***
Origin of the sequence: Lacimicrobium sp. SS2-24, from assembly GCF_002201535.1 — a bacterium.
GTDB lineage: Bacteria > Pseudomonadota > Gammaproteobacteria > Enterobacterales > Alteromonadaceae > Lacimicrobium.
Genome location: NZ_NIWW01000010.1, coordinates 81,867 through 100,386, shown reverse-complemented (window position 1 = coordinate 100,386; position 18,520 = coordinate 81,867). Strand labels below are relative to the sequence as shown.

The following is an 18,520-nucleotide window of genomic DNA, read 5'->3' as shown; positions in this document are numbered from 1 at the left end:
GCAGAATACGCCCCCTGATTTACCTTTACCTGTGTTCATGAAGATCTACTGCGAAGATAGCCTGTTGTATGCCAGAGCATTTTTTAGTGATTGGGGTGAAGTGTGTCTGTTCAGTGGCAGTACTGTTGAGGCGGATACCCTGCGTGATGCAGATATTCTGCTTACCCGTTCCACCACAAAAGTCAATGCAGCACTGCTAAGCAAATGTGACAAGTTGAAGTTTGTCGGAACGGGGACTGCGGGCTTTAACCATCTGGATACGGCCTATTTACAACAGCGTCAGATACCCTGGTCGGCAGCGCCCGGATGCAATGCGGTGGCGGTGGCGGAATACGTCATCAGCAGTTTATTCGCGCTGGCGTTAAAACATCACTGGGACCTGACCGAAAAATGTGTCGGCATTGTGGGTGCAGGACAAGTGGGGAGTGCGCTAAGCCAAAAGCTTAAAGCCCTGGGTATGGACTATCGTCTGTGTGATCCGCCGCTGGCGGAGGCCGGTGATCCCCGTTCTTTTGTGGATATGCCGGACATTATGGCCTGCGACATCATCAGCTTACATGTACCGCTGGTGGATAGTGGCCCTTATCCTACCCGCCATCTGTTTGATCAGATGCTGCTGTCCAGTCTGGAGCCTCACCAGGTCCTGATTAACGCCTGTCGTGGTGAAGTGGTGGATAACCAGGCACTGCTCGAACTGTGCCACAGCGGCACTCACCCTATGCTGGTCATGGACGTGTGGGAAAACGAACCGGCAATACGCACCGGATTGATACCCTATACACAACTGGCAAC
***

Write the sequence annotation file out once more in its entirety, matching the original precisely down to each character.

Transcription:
Origin of the sequence: Lacimicrobium sp. SS2-24, from assembly GCF_002201535.1 — a bacterium.
GTDB lineage: Bacteria > Pseudomonadota > Gammaproteobacteria > Enterobacterales > Alteromonadaceae > Lacimicrobium.
Genome location: NZ_NIWW01000010.1, coordinates 81,867 through 100,386, shown reverse-complemented (window position 1 = coordinate 100,386; position 18,520 = coordinate 81,867). Strand labels below are relative to the sequence as shown.

The following is an 18,520-nucleotide window of genomic DNA, read 5'->3' as shown; positions in this document are numbered from 1 at the left end:
GCAGAATACGCCCCCTGATTTACCTTTACCTGTGTTCATGAAGATCTACTGCGAAGATAGCCTGTTGTATGCCAGAGCATTTTTTAGTGATTGGGGTGAAGTGTGTCTGTTCAGTGGCAGTACTGTTGAGGCGGATACCCTGCGTGATGCAGATATTCTGCTTACCCGTTCCACCACAAAAGTCAATGCAGCACTGCTAAGCAAATGTGACAAGTTGAAGTTTGTCGGAACGGGGACTGCGGGCTTTAACCATCTGGATACGGCCTATTTACAACAGCGTCAGATACCCTGGTCGGCAGCGCCCGGATGCAATGCGGTGGCGGTGGCGGAATACGTCATCAGCAGTTTATTCGCGCTGGCGTTAAAACATCACTGGGACCTGACCGAAAAATGTGTCGGCATTGTGGGTGCAGGACAAGTGGGGAGTGCGCTAAGCCAAAAGCTTAAAGCCCTGGGTATGGACTATCGTCTGTGTGATCCGCCGCTGGCGGAGGCCGGTGATCCCCGTTCTTTTGTGGATATGCCGGACATTATGGCCTGCGACATCATCAGCTTACATGTACCGCTGGTGGATAGTGGCCCTTATCCTACCCGCCATCTGTTTGATCAGATGCTGCTGTCCAGTCTGGAGCCTCACCAGGTCCTGATTAACGCCTGTCGTGGTGAAGTGGTGGATAACCAGGCACTGCTCGAACTGTGCCACAGCGGCACTCACCCTATGCTGGTCATGGACGTGTGGGAAAACGAACCGGCAATACGCACCGGATTGATACCCTATACACAACTGGCAAC